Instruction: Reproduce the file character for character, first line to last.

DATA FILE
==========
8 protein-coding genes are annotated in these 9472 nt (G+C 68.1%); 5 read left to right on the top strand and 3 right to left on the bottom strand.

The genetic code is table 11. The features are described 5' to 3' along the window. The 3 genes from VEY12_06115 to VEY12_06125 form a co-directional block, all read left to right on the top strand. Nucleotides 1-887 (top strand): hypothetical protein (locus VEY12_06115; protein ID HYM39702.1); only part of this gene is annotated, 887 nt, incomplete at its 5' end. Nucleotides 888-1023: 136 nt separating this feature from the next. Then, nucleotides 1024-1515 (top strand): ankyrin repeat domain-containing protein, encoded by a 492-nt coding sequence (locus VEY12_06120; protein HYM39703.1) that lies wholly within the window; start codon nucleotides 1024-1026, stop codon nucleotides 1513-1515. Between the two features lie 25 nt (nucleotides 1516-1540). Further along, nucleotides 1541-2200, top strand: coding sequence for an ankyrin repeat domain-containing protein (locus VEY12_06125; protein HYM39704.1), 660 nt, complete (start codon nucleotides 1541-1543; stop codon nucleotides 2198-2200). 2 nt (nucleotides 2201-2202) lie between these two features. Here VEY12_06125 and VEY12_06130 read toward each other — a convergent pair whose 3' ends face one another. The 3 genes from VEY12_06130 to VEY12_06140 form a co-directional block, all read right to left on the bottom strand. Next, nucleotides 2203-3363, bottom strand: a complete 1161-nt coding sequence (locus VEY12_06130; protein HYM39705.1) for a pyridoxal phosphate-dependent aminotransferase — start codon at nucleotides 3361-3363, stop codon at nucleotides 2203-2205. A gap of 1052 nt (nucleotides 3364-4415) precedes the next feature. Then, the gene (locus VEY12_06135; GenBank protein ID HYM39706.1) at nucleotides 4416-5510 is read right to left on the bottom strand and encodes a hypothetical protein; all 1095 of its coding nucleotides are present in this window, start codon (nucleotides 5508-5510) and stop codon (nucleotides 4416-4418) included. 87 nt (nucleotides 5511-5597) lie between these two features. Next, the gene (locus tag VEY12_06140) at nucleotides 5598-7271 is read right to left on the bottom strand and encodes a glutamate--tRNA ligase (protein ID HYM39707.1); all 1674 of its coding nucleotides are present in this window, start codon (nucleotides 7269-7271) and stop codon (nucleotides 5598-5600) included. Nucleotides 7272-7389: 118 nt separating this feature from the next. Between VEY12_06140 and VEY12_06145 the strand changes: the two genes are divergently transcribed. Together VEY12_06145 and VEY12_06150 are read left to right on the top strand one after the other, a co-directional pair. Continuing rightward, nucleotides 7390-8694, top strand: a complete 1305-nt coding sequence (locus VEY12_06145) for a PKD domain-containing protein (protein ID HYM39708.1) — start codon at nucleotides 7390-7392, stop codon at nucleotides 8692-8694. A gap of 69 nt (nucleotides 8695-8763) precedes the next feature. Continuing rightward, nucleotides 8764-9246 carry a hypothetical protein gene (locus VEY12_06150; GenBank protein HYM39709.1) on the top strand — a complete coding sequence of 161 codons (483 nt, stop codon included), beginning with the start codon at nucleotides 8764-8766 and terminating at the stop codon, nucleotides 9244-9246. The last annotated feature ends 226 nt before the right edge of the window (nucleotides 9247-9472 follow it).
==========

8 protein-coding genes are annotated in these 9472 nt (G+C 68.1%); 5 read left to right on the top strand and 3 right to left on the bottom strand.

The genetic code is table 11. The features are described 5' to 3' along the window. The 3 genes from VEY12_06115 to VEY12_06125 form a co-directional block, all read left to right on the top strand. Nucleotides 1-887 (top strand): hypothetical protein (locus VEY12_06115; protein ID HYM39702.1); only part of this gene is annotated, 887 nt, incomplete at its 5' end. Nucleotides 888-1023: 136 nt separating this feature from the next. Then, nucleotides 1024-1515 (top strand): ankyrin repeat domain-containing protein, encoded by a 492-nt coding sequence (locus VEY12_06120; protein HYM39703.1) that lies wholly within the window; start codon nucleotides 1024-1026, stop codon nucleotides 1513-1515. Between the two features lie 25 nt (nucleotides 1516-1540). Further along, nucleotides 1541-2200, top strand: coding sequence for an ankyrin repeat domain-containing protein (locus VEY12_06125; protein HYM39704.1), 660 nt, complete (start codon nucleotides 1541-1543; stop codon nucleotides 2198-2200). 2 nt (nucleotides 2201-2202) lie between these two features. Here VEY12_06125 and VEY12_06130 read toward each other — a convergent pair whose 3' ends face one another. The 3 genes from VEY12_06130 to VEY12_06140 form a co-directional block, all read right to left on the bottom strand. Next, nucleotides 2203-3363, bottom strand: a complete 1161-nt coding sequence (locus VEY12_06130; protein HYM39705.1) for a pyridoxal phosphate-dependent aminotransferase — start codon at nucleotides 3361-3363, stop codon at nucleotides 2203-2205. A gap of 1052 nt (nucleotides 3364-4415) precedes the next feature. Then, the gene (locus VEY12_06135; GenBank protein ID HYM39706.1) at nucleotides 4416-5510 is read right to left on the bottom strand and encodes a hypothetical protein; all 1095 of its coding nucleotides are present in this window, start codon (nucleotides 5508-5510) and stop codon (nucleotides 4416-4418) included. 87 nt (nucleotides 5511-5597) lie between these two features. Next, the gene (locus tag VEY12_06140) at nucleotides 5598-7271 is read right to left on the bottom strand and encodes a glutamate--tRNA ligase (protein ID HYM39707.1); all 1674 of its coding nucleotides are present in this window, start codon (nucleotides 7269-7271) and stop codon (nucleotides 5598-5600) included. Nucleotides 7272-7389: 118 nt separating this feature from the next. Between VEY12_06140 and VEY12_06145 the strand changes: the two genes are divergently transcribed. Together VEY12_06145 and VEY12_06150 are read left to right on the top strand one after the other, a co-directional pair. Continuing rightward, nucleotides 7390-8694, top strand: a complete 1305-nt coding sequence (locus VEY12_06145) for a PKD domain-containing protein (protein ID HYM39708.1) — start codon at nucleotides 7390-7392, stop codon at nucleotides 8692-8694. A gap of 69 nt (nucleotides 8695-8763) precedes the next feature. Continuing rightward, nucleotides 8764-9246 carry a hypothetical protein gene (locus VEY12_06150; GenBank protein HYM39709.1) on the top strand — a complete coding sequence of 161 codons (483 nt, stop codon included), beginning with the start codon at nucleotides 8764-8766 and terminating at the stop codon, nucleotides 9244-9246. The last annotated feature ends 226 nt before the right edge of the window (nucleotides 9247-9472 follow it).